However, there is a possible political base in Sunni Arab countries for political Islam, specifically the Wahhabist brand exported by Saudi Arabia, which provides a hermetically-sealed worldview that does not make anti-imperialism much of a priority. This further serves as a means of conservative social control for U.S.-friendly regimes, and makes for a useful competing ideology to the nationalist regimes aligned against the United States and Israel. At the same time, Wahhabism undermines Iran’s political base in the region through anti-Shi’ism.
Osama Bin Laden’s major innovation, in retrospect, was to flip jihadism—a weapon meant to defeat Arab liberation movements—against the West and the Saudi regime at the same time. His 1996 declaration of war against the West reads very much like a traditional litany of nationalist grievances against Western imperialism in the region, listing the deployment of U.S. and allied troops in the region, imposition of economic sanctions and the Israeli occupation of Palestine.
Islamic State has done something similar, and in both cases Western military interventions were necessary to squash these terrorist groups. But almost invariably, these interventions have followed destabilizing attacks on secular, nationalist regimes. In fact, it is striking that during the so-called War on Terror, these are the only governments that the United States has managed to overthrow aside from the Taliban.
How to end jihadist terrorism
The key to solving the whole international disaster that leads to attacks in cities such as Manchester is, ironically, to come to an accommodation with the original Islamist regime, Iran, which just re-elected reformist Pres. Hassan Rouhani. Iran is also currently the key obstacle to the United States in the region, and therefore a major thorn in the side of U.S. global ambitions.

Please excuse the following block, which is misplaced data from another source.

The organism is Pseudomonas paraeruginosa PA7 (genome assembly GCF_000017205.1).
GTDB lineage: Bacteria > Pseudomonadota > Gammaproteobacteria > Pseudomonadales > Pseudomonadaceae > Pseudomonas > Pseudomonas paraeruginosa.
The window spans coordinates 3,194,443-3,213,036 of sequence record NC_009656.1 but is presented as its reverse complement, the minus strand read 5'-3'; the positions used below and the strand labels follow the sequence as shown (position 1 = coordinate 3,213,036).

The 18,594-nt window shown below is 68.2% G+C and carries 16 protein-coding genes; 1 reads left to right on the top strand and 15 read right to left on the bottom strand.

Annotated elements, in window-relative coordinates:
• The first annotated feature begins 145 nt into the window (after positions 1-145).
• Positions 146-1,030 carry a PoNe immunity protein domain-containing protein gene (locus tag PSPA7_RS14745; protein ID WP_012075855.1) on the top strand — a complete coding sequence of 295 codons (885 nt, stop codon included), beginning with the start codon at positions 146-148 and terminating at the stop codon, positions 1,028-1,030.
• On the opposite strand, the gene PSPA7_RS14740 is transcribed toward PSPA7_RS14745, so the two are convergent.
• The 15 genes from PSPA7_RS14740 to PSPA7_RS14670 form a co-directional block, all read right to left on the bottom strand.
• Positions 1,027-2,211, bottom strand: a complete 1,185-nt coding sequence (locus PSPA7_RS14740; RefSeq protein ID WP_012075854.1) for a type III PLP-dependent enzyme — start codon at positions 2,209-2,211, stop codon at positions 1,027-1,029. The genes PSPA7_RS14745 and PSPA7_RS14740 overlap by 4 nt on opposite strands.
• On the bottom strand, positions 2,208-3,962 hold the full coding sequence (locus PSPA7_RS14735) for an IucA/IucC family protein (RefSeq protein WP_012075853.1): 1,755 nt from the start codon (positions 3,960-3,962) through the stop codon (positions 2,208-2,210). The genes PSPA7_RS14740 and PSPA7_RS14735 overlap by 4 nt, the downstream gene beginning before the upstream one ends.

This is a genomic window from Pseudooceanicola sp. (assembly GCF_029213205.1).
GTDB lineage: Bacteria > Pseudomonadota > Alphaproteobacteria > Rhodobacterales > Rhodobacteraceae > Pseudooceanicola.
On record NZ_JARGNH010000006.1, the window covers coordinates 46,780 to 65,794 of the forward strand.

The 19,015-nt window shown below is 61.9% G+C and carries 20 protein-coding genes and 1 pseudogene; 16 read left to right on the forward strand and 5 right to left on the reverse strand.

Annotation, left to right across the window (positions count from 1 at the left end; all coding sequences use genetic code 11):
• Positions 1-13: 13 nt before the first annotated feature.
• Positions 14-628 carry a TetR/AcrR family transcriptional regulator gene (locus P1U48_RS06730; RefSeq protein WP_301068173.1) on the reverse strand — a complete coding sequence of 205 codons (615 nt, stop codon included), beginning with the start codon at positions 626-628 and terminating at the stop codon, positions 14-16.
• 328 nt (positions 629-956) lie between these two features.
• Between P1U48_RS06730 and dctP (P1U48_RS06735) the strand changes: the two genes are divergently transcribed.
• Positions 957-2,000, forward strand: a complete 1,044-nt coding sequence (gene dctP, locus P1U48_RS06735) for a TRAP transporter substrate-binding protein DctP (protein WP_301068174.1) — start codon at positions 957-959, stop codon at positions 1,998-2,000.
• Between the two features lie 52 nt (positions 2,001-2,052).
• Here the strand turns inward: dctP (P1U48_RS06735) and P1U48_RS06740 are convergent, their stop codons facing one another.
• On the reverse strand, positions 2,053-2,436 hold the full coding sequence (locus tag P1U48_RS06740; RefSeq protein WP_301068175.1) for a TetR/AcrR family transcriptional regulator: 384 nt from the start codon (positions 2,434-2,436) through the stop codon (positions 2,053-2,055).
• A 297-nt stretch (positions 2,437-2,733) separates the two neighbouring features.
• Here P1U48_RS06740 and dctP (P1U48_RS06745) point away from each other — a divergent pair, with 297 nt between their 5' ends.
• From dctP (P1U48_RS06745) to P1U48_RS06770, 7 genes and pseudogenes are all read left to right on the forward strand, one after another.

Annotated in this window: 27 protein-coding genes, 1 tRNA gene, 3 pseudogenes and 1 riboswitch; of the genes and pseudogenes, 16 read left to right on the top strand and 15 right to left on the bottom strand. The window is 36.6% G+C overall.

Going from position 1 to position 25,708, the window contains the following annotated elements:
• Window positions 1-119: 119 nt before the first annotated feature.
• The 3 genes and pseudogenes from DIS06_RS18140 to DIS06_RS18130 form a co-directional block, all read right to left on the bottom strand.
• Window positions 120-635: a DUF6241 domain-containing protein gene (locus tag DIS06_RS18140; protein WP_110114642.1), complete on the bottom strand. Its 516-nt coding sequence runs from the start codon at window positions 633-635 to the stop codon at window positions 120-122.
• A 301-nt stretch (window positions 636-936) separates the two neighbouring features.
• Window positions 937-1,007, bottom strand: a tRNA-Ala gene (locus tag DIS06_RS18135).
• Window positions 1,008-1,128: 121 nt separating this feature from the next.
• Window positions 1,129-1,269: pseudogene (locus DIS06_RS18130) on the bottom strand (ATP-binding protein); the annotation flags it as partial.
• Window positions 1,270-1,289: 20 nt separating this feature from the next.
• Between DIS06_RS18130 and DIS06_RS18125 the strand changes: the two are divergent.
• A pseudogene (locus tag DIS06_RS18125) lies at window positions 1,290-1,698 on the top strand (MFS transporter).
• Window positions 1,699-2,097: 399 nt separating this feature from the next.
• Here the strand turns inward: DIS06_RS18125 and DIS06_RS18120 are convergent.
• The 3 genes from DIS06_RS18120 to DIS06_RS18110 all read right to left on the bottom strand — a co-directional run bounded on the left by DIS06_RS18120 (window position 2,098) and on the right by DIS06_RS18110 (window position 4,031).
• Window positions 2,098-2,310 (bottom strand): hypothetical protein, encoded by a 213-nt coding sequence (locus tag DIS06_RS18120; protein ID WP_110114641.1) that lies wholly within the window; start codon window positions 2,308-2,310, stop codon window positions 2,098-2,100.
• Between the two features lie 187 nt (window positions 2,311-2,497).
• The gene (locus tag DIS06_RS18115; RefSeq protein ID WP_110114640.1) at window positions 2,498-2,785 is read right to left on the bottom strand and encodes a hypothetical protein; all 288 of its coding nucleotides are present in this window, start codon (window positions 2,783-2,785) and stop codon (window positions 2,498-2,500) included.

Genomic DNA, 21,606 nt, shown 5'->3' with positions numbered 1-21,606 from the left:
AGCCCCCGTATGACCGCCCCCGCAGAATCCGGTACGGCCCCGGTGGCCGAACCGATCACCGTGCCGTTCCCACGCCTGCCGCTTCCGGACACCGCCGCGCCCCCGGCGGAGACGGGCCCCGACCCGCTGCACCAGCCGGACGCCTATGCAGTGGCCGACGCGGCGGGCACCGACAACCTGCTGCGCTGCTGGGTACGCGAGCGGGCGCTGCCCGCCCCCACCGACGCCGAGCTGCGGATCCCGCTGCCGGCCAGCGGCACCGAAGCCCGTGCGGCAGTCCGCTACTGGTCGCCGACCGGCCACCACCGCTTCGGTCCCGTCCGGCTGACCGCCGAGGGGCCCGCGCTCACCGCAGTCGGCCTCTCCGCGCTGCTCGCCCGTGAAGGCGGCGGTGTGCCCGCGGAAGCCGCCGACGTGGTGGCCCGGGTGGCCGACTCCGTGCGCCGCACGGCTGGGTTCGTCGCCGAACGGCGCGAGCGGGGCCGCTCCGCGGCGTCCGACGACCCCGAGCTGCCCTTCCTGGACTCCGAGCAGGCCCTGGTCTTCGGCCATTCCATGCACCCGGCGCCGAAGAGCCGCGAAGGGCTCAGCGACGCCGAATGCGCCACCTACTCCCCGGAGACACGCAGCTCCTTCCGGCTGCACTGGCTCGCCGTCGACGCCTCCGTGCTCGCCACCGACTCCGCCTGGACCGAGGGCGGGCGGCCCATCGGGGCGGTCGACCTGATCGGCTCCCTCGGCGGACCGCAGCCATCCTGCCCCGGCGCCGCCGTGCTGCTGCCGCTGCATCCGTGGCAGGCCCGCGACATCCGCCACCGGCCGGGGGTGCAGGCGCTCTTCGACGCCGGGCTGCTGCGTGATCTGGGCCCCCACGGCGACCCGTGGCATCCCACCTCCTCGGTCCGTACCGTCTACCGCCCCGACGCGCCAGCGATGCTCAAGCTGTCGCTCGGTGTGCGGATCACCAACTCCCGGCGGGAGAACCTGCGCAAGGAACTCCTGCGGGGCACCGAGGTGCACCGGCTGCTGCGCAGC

Imagine, however, if the United States gave up those ambitions, and instead worked together with Iran against Islamic State. It might sound radical, were the United States not currently doing exactly that in Iraq right now with the Iraqi government serving as an intermediary.
This is not the case in Syria, where American weapons intended for U.S.-backed rebel groups have fallen into the hands of Jabhat Fateh Al Sham, a formerly Al Qaeda-affiliated jihadist army which has received clandestine support from Qatar, a close U.S. ally.
Of course, Saudi Arabia, Qatar and Israel would be extremely nonplussed by this decision, which is convenient as all are dependent on the United States. A normalization of relations with Iran would likely mean the United States would have to pressure Israel to withdraw to its 1967 borders. It would also be incumbent upon Iran to rein in Israel’s two greatest security threats, Hamas and Hezbollah.
The United States could also finally compel Saudi Arabia to drop its ideological project in the region, to root out support being provided to jihadists and their allies in the royal family. The regime—one of the most repressive in the world—is unlikely to survive these changes, but a post-carbon economy appropriate to what we know about climate change should make this less of a strategic threat.
In the end it would mean that the United States would give up on trying to control this region. But in the interim, politicians at home will use the fear of terrorism—a remote and obscure threat—to justify crackdowns and power grabs, to instill suspicion, and to train the public to hate anybody they label “terrorist.” As long as that continues, it would mean continuing to pay the price of our present folly.